Teach them to care.
- Make cards to send to those in nursing homes that can’t have visitors.
- Check on elderly neighbors.
- Sew masks for the community members and frontline heroes.
- FaceTime all those relatives that you normally don’t have time to connect with.
Teach them to share.
Hold a virtual sale. After they go through their items, decide which ones they can part with. Teach them about the value of those items. What is the value after they have been used? How much do they think they can sell them for? Take pictures, post them on Facebook, moms’ groups, and other sites, and as the items are sold, leave them on your porch for pick-up. When the money comes in, talk about percentages, taxes, employee wages, and other personal finance topics as appropriate to their age.
Teach them to think critically.
Find a documentary on how a restaurant started, and then explain how a pandemic would affect that place of business. What will happen with the economy? Teach them about supply and demand. Why are we out of toilet paper? Can they think of other items that may be important for us to stock up on? Why might there be a meat shortage? Look to history, and ask how they think people survived when similar things happened in the past. Read and learn about it together.
My point, friends, is that this opportunity at home with your kids is rare. So, slow down, look at your kids, and realize that learning is not just done on worksheets or proven by test scores. Take this time to teach your kids about life and how to adjust and cope with whatever challenges they may be faced with, because in the end, that is truly what determines if they will succeed.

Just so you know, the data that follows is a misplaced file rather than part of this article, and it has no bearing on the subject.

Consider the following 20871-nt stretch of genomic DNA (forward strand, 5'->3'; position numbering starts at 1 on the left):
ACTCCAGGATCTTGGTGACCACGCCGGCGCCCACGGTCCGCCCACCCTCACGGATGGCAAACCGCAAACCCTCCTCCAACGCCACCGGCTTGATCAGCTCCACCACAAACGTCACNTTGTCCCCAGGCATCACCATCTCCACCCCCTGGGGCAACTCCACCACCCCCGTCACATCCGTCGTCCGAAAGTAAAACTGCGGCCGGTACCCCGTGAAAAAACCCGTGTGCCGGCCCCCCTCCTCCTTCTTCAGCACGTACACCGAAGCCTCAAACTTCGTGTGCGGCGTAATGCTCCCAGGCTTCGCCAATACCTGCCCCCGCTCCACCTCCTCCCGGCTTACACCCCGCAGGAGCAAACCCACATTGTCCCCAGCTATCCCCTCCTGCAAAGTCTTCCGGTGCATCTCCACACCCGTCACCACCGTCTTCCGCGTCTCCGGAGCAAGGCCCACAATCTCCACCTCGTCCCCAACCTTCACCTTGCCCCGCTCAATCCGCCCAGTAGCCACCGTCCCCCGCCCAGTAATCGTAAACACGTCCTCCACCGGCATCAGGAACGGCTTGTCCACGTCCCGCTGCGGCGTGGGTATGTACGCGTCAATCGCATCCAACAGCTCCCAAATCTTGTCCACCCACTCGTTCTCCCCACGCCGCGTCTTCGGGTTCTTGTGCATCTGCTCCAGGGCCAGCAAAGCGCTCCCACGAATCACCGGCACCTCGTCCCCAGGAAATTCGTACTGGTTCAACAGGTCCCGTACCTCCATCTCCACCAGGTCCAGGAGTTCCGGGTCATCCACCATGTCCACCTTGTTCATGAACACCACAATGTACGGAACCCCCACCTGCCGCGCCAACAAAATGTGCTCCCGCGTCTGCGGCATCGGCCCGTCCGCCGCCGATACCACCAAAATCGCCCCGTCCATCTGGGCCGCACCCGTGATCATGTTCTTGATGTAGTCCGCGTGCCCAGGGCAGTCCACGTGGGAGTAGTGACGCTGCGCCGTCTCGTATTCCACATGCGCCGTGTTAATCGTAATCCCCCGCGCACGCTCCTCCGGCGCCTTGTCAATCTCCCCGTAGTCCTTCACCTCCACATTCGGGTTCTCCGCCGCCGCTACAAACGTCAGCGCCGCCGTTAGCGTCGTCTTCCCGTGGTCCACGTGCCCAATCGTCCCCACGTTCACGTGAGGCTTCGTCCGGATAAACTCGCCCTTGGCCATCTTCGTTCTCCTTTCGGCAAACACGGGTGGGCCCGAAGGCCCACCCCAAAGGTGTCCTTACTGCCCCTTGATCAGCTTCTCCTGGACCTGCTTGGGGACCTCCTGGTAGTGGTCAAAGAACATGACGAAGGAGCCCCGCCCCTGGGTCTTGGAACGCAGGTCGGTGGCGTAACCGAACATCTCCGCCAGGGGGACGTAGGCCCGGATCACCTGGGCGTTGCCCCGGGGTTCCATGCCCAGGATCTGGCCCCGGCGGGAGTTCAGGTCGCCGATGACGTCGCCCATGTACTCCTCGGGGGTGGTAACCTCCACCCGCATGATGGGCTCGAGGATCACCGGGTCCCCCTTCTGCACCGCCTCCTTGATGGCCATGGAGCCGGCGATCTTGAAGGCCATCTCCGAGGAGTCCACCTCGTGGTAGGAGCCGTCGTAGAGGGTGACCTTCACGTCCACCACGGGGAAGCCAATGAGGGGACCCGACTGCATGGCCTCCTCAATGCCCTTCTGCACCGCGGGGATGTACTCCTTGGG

Teachers, I applaud you.
With this being said, teachers, I applaud you. You have done amazing things: learning new technologies, discovering how to create and share worksheets online, coming together to learn and utilize the same communication platforms, making daily videos so our kids can see your faces and feel they are still a part of their school community. You have taken on an entirely different path of teaching, demonstrating perseverance, dedication, leadership, fearlessness, and determination to all of our children, and we are grateful.
Now it’s time to let us parents help you. You may be surprised, but I believe parents out there, and all of my friends asking for advice, are really asking for teachers to give us permission and perhaps even a little guidance in your daily assignments that will help us continue to teach our children about life. Take us back to our roots—one-room schoolhouses are once again our reality, and while we can’t know for sure what the future will look like for our kids, together we can make a difference in the skills that this next generation will have to carry them through it.
Below are some resources that may be helpful in continuing the teamwork between teachers and parents.
- Using chores to help with learning: https://happyteachermama.com/why-your-child-needs-to-complete-chores/
- Learning through experiences: https://learningthroughexperiences.com/passion-for-learning/
- Incorporating life skills: https://aberlehome.com/ten-important-life-skills-to-add-to-your-homeschool/?utm_medium=social&utm_source=pinterest&utm_campaign=tailwind_tribes&utm_content=tribes&utm_term=1009279266_43683516_264899